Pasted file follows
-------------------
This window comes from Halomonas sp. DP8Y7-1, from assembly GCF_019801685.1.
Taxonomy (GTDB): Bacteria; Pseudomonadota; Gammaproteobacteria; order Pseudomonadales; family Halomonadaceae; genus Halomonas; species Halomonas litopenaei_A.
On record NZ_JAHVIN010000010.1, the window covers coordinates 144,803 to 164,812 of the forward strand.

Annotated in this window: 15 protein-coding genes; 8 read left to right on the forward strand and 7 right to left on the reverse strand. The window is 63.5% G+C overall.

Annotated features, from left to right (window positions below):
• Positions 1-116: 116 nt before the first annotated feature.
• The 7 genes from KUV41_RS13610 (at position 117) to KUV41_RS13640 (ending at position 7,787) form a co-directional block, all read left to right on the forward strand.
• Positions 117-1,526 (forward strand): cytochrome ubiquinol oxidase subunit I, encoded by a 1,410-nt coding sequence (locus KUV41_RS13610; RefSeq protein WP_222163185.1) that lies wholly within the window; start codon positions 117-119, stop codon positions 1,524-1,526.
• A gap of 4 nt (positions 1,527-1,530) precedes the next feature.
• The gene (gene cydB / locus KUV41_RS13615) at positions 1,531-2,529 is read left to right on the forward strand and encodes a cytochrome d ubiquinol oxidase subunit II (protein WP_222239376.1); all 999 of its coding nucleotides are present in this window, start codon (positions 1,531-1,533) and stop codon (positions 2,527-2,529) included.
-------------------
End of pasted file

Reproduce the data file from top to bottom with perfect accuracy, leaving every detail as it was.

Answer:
This window comes from Halomonas sp. DP8Y7-1, from assembly GCF_019801685.1.
Taxonomy (GTDB): Bacteria; Pseudomonadota; Gammaproteobacteria; order Pseudomonadales; family Halomonadaceae; genus Halomonas; species Halomonas litopenaei_A.
On record NZ_JAHVIN010000010.1, the window covers coordinates 144,803 to 164,812 of the forward strand.

Annotated in this window: 15 protein-coding genes; 8 read left to right on the forward strand and 7 right to left on the reverse strand. The window is 63.5% G+C overall.

Annotated features, from left to right (window positions below):
• Positions 1-116: 116 nt before the first annotated feature.
• The 7 genes from KUV41_RS13610 (at position 117) to KUV41_RS13640 (ending at position 7,787) form a co-directional block, all read left to right on the forward strand.
• Positions 117-1,526 (forward strand): cytochrome ubiquinol oxidase subunit I, encoded by a 1,410-nt coding sequence (locus KUV41_RS13610; RefSeq protein WP_222163185.1) that lies wholly within the window; start codon positions 117-119, stop codon positions 1,524-1,526.
• A gap of 4 nt (positions 1,527-1,530) precedes the next feature.
• The gene (gene cydB / locus KUV41_RS13615) at positions 1,531-2,529 is read left to right on the forward strand and encodes a cytochrome d ubiquinol oxidase subunit II (protein WP_222239376.1); all 999 of its coding nucleotides are present in this window, start codon (positions 1,531-1,533) and stop codon (positions 2,527-2,529) included.